A suffix borrowed directly from Latin, -trix
has been used since the 15th century on feminine agent nouns that correspond to a masculine (in Latin) or generic (in English) agent noun ending in -tor: aviator, aviatrix; legislator, legislatrix; orator, oratrix.
Most nouns in -trix
have dropped from general use, so that terms like aviatrix, benefactrix, legislatrix, oratrix,
occur rarely or not at all in present-day English. The forms in -tor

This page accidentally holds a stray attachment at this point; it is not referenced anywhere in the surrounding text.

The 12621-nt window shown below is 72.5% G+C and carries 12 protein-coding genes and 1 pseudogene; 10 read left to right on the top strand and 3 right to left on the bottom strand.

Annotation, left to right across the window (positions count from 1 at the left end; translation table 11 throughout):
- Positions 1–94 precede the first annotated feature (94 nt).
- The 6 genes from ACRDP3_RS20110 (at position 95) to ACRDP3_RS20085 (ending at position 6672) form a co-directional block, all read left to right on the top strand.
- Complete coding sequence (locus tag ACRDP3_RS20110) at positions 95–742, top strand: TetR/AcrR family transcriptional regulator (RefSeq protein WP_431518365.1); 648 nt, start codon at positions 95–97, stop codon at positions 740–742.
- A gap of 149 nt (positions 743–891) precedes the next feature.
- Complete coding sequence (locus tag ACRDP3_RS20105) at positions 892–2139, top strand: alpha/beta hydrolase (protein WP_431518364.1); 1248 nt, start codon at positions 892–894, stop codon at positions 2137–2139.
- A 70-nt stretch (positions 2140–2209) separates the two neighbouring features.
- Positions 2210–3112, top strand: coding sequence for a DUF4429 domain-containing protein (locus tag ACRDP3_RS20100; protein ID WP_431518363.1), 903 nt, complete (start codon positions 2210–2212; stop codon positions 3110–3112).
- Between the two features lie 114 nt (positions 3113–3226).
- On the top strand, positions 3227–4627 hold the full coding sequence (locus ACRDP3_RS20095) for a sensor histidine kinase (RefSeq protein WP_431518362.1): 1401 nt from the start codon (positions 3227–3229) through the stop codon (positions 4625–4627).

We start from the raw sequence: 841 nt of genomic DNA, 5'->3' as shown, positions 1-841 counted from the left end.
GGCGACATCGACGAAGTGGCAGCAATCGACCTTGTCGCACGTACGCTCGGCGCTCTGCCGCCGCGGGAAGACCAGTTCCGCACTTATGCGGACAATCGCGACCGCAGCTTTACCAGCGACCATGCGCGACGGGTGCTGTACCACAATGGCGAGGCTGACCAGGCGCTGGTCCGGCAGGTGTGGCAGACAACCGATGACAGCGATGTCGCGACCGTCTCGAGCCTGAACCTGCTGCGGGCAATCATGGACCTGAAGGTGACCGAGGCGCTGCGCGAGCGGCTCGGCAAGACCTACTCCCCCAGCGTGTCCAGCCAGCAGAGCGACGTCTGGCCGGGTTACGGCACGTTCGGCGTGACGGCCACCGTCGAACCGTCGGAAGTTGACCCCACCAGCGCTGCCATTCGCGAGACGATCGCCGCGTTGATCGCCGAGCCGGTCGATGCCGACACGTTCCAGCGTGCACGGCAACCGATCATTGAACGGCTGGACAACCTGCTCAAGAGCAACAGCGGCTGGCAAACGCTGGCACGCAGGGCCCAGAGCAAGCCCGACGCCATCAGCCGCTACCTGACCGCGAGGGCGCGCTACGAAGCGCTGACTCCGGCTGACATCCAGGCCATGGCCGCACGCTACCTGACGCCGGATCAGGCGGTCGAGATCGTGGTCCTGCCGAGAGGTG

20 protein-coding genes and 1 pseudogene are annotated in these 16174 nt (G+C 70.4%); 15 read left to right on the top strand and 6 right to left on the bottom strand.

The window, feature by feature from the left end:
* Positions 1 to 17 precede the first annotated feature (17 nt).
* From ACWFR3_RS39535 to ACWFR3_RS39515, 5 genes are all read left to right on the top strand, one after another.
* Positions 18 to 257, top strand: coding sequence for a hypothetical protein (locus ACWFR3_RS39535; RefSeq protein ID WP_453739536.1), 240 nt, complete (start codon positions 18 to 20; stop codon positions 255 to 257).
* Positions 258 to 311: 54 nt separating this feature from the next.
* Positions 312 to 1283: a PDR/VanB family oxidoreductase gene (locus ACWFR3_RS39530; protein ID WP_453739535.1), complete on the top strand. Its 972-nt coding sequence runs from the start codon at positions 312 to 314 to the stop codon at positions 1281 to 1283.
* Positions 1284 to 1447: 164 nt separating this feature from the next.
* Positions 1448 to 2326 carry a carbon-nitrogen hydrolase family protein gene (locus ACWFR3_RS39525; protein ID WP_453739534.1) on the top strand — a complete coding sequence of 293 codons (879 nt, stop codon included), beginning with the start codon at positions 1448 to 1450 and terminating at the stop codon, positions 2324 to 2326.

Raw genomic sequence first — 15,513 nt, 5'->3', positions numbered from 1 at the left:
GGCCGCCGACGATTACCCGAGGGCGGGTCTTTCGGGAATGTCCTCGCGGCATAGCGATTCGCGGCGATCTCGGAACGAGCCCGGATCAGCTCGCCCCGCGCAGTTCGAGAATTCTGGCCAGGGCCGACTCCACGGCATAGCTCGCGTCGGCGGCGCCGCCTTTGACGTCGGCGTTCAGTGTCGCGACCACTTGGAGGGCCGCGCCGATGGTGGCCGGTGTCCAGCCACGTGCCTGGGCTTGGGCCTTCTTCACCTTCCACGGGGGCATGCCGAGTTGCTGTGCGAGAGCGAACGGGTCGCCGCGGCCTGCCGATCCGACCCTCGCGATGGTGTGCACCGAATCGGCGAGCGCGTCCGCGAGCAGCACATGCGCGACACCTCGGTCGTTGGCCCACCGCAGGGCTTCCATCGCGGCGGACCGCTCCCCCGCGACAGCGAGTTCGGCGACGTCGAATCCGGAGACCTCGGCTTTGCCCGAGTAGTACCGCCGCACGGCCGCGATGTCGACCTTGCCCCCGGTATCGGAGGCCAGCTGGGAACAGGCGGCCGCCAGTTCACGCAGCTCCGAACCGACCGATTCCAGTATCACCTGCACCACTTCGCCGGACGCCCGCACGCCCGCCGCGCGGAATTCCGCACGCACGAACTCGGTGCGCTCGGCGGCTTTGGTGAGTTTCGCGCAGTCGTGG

are applied to both men and women: Her sister is the proprietor of a new restaurant.
When relevant, sex is specified with the generic term: Amelia Earhart was a pioneer woman aviator.
Legal documents still use administratrix, executrix, inheritrix,
and the like, but these forms too are giving way to the -tor
forms. See also -enne